An urban geofiction project by Renno Hokwerda (Groningen, Netherlands).
In my maps I love to combine elements of existing cities in an imaginary but realistic setting. This time I took inspiration from Hamburg – a busy port situated far inland, safe from the battered sea shores. Plus a taste of Copenhagen and the Dutch city of Dordrecht. This does not mean that I have a plan in mind: I start drawing a centre with the basics of city-river-port in mind, but without any ideas about what will follow next. I don’t know how many railways will come, how the river turns, where the newest neighbourhoods are going to be. After the centre, the ‘layers’ of neighbourhoods appear. Here I often use the Dutch model, as I’m familiar with it and it is visually (on a map at least) more appealing. It starts with 1870s ‘Revolution construction’ outside the walls, continuing with early-1900 planned expansions, 1930 Garden Cities, 1950 post-war Reconstruction flats, 1960 modernist giant flat walhallas, 1980 ‘Colliflower neighbourhoods’ (with many curvy, dead-ending streets and greenery), 1990 goneometric large-scale VINEX quarters, 2000 water neighbourhoods, and currently many infill developments on former industrial sites.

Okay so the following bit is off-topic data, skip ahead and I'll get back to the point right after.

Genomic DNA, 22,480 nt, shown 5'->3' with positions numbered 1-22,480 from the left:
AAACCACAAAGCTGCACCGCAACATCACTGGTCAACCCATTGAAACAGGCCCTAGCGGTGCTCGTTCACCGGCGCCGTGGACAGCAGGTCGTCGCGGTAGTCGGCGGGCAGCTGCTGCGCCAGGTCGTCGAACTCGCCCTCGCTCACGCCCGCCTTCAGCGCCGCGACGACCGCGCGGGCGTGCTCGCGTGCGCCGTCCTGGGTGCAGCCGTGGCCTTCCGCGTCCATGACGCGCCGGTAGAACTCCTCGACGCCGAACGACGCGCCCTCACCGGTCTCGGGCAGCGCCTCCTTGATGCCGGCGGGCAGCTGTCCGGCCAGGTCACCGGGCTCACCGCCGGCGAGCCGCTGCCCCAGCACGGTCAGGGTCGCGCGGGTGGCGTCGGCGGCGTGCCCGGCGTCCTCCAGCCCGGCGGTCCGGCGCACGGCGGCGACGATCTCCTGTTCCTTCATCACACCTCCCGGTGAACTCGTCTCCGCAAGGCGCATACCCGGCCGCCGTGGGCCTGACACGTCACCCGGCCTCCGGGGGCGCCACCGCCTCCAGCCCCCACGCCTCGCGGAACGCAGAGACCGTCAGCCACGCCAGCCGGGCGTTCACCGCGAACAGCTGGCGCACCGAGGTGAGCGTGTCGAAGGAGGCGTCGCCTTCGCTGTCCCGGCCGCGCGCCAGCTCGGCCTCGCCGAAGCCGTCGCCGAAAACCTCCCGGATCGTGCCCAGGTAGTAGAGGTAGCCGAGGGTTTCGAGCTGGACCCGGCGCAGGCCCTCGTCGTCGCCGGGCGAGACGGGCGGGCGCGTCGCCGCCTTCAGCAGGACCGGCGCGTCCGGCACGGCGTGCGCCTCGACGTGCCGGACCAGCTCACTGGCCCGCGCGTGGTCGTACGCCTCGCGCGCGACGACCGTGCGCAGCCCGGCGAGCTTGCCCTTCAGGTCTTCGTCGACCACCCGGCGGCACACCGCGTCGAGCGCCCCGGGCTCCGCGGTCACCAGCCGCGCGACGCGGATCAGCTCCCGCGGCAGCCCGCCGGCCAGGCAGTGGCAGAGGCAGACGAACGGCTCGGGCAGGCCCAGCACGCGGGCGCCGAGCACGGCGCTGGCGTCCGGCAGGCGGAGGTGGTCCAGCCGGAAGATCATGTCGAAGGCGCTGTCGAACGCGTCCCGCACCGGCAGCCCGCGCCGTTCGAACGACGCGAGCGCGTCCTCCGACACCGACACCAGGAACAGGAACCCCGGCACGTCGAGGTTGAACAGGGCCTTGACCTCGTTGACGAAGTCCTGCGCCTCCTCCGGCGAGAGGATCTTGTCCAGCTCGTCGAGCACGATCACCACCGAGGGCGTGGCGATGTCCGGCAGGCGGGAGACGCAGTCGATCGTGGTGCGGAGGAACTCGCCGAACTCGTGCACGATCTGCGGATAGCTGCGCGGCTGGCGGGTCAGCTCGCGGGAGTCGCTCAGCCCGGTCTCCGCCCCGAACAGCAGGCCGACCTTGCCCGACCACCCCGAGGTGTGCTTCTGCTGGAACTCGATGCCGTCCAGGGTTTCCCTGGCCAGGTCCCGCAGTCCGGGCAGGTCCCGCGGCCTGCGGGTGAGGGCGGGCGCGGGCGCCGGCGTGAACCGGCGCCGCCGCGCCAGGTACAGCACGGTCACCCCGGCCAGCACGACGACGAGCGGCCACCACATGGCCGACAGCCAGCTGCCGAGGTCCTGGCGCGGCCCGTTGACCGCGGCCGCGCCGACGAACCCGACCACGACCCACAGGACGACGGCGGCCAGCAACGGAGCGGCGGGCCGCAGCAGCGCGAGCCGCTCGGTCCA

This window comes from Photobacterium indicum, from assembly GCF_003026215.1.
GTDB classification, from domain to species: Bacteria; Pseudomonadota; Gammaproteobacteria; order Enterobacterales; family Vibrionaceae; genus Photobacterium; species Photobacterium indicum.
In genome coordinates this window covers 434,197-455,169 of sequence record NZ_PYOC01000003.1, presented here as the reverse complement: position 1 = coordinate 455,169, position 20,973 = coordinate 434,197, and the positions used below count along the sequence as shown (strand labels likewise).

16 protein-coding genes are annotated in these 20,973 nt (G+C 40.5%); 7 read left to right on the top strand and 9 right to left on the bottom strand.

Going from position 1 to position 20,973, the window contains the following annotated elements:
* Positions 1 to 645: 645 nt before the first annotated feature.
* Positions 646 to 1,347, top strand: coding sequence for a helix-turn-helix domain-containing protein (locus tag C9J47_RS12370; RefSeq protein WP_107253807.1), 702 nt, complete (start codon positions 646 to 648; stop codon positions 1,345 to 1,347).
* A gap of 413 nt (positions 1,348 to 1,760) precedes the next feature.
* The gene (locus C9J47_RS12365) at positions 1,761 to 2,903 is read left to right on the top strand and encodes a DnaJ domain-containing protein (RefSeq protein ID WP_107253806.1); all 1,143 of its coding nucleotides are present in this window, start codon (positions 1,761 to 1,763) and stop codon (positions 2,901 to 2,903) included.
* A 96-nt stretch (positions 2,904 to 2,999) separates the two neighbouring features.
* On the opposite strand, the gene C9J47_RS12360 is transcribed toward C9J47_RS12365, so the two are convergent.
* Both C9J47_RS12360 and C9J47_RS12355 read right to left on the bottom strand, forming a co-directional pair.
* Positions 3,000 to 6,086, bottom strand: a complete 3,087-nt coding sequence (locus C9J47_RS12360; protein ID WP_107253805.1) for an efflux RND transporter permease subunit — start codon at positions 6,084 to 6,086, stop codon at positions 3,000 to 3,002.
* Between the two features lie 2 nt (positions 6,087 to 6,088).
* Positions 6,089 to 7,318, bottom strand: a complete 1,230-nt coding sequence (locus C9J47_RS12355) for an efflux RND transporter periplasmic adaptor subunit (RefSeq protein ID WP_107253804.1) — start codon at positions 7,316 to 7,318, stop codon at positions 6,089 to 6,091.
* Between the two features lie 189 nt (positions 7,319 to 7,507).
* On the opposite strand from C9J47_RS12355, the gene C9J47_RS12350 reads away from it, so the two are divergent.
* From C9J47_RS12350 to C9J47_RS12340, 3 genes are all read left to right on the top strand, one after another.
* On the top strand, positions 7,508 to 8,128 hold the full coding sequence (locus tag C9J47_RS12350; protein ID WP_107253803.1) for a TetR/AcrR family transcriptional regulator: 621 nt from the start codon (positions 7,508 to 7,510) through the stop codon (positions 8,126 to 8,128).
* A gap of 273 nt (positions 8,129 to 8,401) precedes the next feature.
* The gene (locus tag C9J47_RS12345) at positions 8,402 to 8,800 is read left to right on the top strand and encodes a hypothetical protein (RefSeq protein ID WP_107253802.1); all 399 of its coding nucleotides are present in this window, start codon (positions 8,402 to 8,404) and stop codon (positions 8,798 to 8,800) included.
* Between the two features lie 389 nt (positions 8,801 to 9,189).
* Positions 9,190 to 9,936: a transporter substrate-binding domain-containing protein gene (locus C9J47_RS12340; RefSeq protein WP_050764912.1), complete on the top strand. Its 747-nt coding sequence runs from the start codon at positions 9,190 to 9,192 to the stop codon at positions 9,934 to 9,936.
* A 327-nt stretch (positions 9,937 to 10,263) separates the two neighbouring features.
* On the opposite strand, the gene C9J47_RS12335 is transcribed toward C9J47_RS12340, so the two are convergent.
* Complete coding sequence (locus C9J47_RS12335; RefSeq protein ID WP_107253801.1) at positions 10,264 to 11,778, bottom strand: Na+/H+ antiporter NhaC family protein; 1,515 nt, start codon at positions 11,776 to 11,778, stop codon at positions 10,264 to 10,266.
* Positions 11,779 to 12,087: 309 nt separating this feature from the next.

The city was established on the place where a small stream merged into the Elbe-ish river. The stream has been rerouted (S-SE) later to the modern, straight-lined canal (N-SE). The city has a 17th century expansion on the north bank, where also the main railway station is. To the east of the old centre is a Speicherstadt (à la Hamburg), and modern docks increase in size with one moving downstream. The map includes several villages that have been encapsulated in the modern suburbs (in NW and E). There are Garden Cities (north bank, NE), 1960s modernism (W, S), a university campus (S), VINEX (N), colliflowers (NW) and a water quarter (W). The ‘citadel’ in the SW is a fashionable, fake historic quarter. The city is crossed by a number of railways, but for cars, it’s a huge bottleneck – there are few north-south crossings; one of which running right through the centre, the way they liked it in the 1960s.
The name Zuverdam was derived from Zuve (the fictional name of the little stream) and -dam, a common suffix in Dutch, like Amsterdam and countless similar cities. The map was drawn by hand and measures about 35×45 cm.